The opinion of the court was delivered by: MACMAHON
MacMAHON, District Judge.
Defendant, South Carolina State Ports Authority ("Authority"), moves for an order, pursuant to Rule 12(b), Fed.R.Civ.P., dismissing the claim against it in this action on three grounds:
(1) the Authority is immune from suit in this court under the Eleventh Amendment;
(2) the court lacks subject matter jurisdiction; and
(3) service of process was defective.
Plaintiff, Doris Trading Corporation, commenced this action by filing a complaint on August 11, 1975, alleging that this is a maritime claim within the meaning of Rule 9(h), Fed.R.Civ.P.
Plaintiff claims that the shipper, Samuel & Co., Inc., on or about July 3, 1974 delivered 172 bales of cotton sheeting, in good order, to the SS Union Enterprise (which was owned by, or under the control of, defendant China Union Lines), in Keeling, Taiwan, to be transported to the port of Charleston, South Carolina. The cotton was identified by a bill of lading numbered TCT-24. The SS Union Enterprise arrived in Charleston on or about August 16, 1974. The cotton was delivered to plaintiff, allegedly in a damaged condition, on or about August 22, 1974 by defendant Authority. Plaintiff now seeks to recover $101,605.81 in damages.
1. The Eleventh Amendment.
The Eleventh Amendment to the Constitution provides:
"The Judicial power of the United States shall not be construed to extend to any suit in law or in equity, commenced or prosecuted against one of the United States by Citizens of another State, or by Citizens or Subjects of any Foreign State."
The Authority contends that it is an instrumentality of the State of South Carolina and is, therefore, immune under the Eleventh Amendment. Furthermore, the Authority asserts that it has done nothing to waive immunity. Plaintiff contends that this action is not against the State of South Carolina but against a distinct business organization which is not protected by the Eleventh Amendment, or, if it is, that Authority has waived its immunity.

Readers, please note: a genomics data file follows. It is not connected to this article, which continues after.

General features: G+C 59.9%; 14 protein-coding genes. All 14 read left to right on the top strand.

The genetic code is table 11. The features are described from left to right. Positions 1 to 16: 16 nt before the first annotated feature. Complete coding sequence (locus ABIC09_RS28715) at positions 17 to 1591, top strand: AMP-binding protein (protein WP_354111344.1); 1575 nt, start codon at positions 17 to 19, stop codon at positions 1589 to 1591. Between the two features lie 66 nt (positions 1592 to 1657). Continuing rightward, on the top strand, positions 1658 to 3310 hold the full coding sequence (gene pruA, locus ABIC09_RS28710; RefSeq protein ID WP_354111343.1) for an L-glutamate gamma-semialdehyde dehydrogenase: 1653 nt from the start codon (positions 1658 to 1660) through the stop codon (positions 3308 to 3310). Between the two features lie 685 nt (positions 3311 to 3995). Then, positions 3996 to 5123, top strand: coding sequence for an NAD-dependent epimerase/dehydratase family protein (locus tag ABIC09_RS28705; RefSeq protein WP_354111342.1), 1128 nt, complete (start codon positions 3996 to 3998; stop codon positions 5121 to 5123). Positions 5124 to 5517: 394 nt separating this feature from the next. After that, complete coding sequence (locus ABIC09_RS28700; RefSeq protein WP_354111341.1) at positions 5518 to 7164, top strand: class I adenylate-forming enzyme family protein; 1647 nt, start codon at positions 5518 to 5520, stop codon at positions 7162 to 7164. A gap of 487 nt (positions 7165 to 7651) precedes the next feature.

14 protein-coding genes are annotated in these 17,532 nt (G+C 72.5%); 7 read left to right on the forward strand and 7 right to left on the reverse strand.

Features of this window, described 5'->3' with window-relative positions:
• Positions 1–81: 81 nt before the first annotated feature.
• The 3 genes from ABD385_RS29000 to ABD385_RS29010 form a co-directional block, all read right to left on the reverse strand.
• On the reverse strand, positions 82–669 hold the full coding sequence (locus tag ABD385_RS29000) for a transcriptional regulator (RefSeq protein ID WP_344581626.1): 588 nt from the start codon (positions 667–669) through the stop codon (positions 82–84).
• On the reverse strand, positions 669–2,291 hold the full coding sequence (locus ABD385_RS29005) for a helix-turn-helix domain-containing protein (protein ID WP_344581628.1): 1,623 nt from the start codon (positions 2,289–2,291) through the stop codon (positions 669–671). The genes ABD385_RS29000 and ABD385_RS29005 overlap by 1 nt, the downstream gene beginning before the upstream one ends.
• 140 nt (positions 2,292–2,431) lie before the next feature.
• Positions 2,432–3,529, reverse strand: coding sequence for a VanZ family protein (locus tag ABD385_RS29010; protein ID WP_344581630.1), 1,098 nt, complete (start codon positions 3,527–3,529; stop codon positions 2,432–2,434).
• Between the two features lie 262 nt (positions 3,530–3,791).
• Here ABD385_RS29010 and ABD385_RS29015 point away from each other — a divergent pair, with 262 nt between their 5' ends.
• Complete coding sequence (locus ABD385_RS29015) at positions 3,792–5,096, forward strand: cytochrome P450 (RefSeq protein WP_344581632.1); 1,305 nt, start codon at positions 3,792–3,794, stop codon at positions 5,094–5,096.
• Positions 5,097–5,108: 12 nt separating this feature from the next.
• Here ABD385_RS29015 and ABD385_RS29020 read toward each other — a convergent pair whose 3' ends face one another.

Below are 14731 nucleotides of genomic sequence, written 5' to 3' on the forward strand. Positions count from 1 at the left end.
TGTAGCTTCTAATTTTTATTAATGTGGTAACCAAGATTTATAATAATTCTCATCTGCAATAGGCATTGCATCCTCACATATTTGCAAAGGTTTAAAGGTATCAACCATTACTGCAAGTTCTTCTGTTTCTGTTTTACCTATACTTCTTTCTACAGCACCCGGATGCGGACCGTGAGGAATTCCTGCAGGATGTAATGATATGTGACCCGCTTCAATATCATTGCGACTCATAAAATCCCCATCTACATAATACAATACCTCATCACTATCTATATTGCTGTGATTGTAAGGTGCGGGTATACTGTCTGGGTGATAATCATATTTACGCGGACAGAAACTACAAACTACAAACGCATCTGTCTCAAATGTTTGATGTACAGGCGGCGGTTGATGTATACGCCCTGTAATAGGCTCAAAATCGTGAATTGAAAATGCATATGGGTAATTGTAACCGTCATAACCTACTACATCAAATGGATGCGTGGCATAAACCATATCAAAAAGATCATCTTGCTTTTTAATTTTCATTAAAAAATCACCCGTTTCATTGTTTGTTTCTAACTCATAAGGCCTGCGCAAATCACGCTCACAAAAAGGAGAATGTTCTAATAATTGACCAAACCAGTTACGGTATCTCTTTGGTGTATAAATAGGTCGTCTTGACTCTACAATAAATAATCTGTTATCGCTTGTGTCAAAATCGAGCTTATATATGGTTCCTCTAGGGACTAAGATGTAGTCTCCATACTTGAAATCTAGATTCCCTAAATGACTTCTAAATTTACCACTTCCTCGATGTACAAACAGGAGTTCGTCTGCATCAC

Our first inquiry is addressed to whether the Authority partakes of the Eleventh Amendment immunity of the State of South Carolina. This is a question of federal law,
and the nature of the claim asserted has no bearing on its resolution. It is only after an affirmative answer to this question that the issue of waiver must be determined.
The test to be applied is whether the Authority is an "alter ego" of the state.
The answer depends upon whether the state is the "real substantial party in interest."
This, in turn, depends upon whether the relief sought is relief against the state,
and here, the crucial factor to consider is the fiscal relationship between the Authority and the state.
The only case we have found dealing with this problem is South Carolina Ports Authority v. Seaboard Air Line R. R., 124 F. Supp. 533 (E.D.S.C.1954), where it was held that the Authority was "'in a real sense a part of the State, and shares in its sovereignty.'"
However, there the court rested its decision upon the governmental nature of the activities performed by the Authority and did not inquire into the relationship between the Authority and the state. If the Authority is not an "alter ego" of the state, the fact that it is performing governmental functions has no bearing upon the question of whether it is cloaked by the Eleventh Amendment,
for "the ...